Another word of caution: Do not reply to unsolicited emails or pop-up ads from companies promising to send you money or prizes. The legitimate opportunities such as the ones on this page will never contact you without your permission, nor will they ever charge you to participate in their programs. Legitimate companies won’t even ask you to pay for the shipping of products or rewards; no cost to you means absolutely no cost to you. Ignore emails that make big promises; responding to those is simply an invitation for more spam.

Complete a profile when you register as a member and you’ll be considered for participation in dozens of opportunities each year.

House Party
This specialized word-of-mouth marketing company delivers brand-centric experiences to consumers through in-home parties. Each House Party event consists of 1,000 or more parties, all held on the same day throughout the country, in the homes of consumers who meet a detailed profile, and who are passionate brand advocates. Register online to be considered as a party host, where you’ll invite your friends and family to participate in programs ranging from candy and snack foods to toys, cars or TV shows.

Complete a profile to join this women’s research and marketing group. Share opinions online and offline and be considered for participation in dozens of diverse opportunities each year.

Other legitimate sites to explore:


Paid Focus Groups: Some of these sites above also offer paid offline focus groups. A small select group of people are invited to appear in person to interact with marketers to offer their opinion on products and services. Participants might also be asked to weigh in on proposed advertising campaigns. Typically focus group participants are paid between $30 and $100 for their time; sessions range from one to three hours. You can also find local focus groups in your area by searching “focus groups” listings on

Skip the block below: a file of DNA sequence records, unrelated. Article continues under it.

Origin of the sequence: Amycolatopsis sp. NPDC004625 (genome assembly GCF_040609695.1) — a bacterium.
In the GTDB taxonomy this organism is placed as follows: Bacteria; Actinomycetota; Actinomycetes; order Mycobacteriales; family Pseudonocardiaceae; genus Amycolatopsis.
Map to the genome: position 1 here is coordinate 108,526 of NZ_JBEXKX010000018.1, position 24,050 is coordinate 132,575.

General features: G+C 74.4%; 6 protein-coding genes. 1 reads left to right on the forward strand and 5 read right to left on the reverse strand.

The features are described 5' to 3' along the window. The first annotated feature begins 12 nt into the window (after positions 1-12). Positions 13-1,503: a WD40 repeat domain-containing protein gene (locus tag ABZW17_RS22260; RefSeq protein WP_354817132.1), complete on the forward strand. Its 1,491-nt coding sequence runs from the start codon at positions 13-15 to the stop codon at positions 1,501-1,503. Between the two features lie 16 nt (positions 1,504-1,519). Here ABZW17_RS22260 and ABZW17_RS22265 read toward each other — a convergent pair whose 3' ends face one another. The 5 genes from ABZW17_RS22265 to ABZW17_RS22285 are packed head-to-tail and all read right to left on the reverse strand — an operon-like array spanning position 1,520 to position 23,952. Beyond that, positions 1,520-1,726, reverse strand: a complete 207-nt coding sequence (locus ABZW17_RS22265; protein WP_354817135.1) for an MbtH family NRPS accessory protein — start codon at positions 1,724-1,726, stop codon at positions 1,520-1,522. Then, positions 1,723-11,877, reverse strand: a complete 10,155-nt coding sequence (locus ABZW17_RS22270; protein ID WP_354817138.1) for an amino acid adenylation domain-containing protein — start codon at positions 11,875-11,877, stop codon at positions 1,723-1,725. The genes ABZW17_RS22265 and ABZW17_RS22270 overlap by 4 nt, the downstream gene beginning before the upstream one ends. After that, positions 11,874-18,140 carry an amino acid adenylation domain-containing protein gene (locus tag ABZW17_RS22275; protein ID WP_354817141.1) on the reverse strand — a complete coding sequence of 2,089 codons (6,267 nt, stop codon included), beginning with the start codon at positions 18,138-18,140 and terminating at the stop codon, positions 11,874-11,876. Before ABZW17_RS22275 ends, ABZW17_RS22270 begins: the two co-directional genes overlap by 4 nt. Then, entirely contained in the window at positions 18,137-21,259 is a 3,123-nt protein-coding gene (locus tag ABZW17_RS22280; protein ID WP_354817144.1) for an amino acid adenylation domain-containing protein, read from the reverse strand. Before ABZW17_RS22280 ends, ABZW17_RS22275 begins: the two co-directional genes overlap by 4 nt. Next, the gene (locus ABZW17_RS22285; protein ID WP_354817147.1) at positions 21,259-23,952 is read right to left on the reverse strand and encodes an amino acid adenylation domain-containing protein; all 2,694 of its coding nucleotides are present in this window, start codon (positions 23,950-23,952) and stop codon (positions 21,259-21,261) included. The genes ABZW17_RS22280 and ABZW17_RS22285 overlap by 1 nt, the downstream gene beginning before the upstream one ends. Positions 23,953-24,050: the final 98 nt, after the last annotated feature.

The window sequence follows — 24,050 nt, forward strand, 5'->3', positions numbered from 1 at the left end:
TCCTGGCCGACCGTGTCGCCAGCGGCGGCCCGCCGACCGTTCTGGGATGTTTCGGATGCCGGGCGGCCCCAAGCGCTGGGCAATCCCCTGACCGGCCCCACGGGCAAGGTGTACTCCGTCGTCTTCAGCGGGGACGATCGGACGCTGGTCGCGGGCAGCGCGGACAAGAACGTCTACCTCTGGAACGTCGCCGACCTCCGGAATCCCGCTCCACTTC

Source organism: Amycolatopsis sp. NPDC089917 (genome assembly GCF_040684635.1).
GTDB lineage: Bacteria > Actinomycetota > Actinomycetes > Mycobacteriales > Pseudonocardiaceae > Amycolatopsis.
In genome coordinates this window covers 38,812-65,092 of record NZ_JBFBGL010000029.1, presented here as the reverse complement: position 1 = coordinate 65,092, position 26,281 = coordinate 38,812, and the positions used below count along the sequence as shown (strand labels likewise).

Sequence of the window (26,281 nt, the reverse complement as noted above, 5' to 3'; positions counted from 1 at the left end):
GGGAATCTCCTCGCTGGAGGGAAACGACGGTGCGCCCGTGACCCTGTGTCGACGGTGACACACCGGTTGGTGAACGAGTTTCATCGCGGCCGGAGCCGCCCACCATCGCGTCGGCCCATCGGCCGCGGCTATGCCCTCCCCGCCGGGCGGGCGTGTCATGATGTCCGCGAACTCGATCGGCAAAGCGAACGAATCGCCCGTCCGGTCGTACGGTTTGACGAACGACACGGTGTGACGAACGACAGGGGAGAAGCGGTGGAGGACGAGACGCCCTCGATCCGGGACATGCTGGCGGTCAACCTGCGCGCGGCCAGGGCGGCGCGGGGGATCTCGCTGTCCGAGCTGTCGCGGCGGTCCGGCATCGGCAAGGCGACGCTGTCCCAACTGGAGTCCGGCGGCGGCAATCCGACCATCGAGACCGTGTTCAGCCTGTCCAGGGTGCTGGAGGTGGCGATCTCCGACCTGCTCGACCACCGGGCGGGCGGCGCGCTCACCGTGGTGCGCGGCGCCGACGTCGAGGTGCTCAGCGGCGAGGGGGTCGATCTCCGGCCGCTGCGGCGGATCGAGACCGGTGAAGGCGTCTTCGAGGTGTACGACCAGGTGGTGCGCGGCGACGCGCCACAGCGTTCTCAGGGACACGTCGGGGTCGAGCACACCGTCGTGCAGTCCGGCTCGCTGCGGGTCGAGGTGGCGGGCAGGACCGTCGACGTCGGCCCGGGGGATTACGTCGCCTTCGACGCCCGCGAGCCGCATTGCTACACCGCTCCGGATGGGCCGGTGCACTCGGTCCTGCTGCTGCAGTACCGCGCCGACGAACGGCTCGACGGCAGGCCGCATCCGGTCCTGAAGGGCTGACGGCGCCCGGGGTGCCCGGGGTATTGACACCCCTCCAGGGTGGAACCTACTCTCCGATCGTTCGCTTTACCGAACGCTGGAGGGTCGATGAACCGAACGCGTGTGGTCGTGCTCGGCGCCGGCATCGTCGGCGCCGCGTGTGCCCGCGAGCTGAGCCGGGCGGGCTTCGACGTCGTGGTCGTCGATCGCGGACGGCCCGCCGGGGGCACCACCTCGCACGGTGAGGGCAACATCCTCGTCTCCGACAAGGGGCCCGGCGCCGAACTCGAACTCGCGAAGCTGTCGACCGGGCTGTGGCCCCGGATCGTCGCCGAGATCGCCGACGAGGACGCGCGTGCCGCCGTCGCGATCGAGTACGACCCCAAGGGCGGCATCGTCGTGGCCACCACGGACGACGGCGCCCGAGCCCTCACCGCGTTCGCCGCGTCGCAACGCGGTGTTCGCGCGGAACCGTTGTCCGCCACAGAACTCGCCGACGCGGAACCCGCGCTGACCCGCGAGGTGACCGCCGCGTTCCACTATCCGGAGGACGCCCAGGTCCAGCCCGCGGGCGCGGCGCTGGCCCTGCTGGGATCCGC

Affiliate Programs: If you have a website or a popular blog or social network profile, you can make money by simply promoting and recommending products that you like to your visitors. For example, if you love a particular book, you can link to that title on or and earn a referral fee of cash or store credit if someone clicks and makes a purchase through your link. (See and for details on how to set up a free account with their affiliate programs. There’s no cost or obligation to register and participate.) Just about every site that sells a product or service online now offers similar affiliate programs where you’ll be paid for your successful referrals.

Leads and resources from viewers and visitors:

On the Wal-Mart website, you can opt to receive free samples of various products. (Be cautious about registering for free trials of services and subscriptions, especially if you don’t read the fine print. Many times by “trying” a new service, such as a cell phone plan, you’ll be renewed automatically unless you cancel.)

One woman gave us another tip: JuicyJuice sent her a free sippy cup and Kraft Foods provided free coupons in exchange for completing a short online survey.

A visitor sent a message warning about accepting “free” magazine trials in retail stores. When you check out and the cashier asks if you’d like to try two free issues of your favorite magazines, there’s a very good chance your credit card will be automatically charged for the full year subscription — after those two freebies — and it’s difficult to cancel. You wind up having to fight the charges with your credit card company, which is never a pleasant task.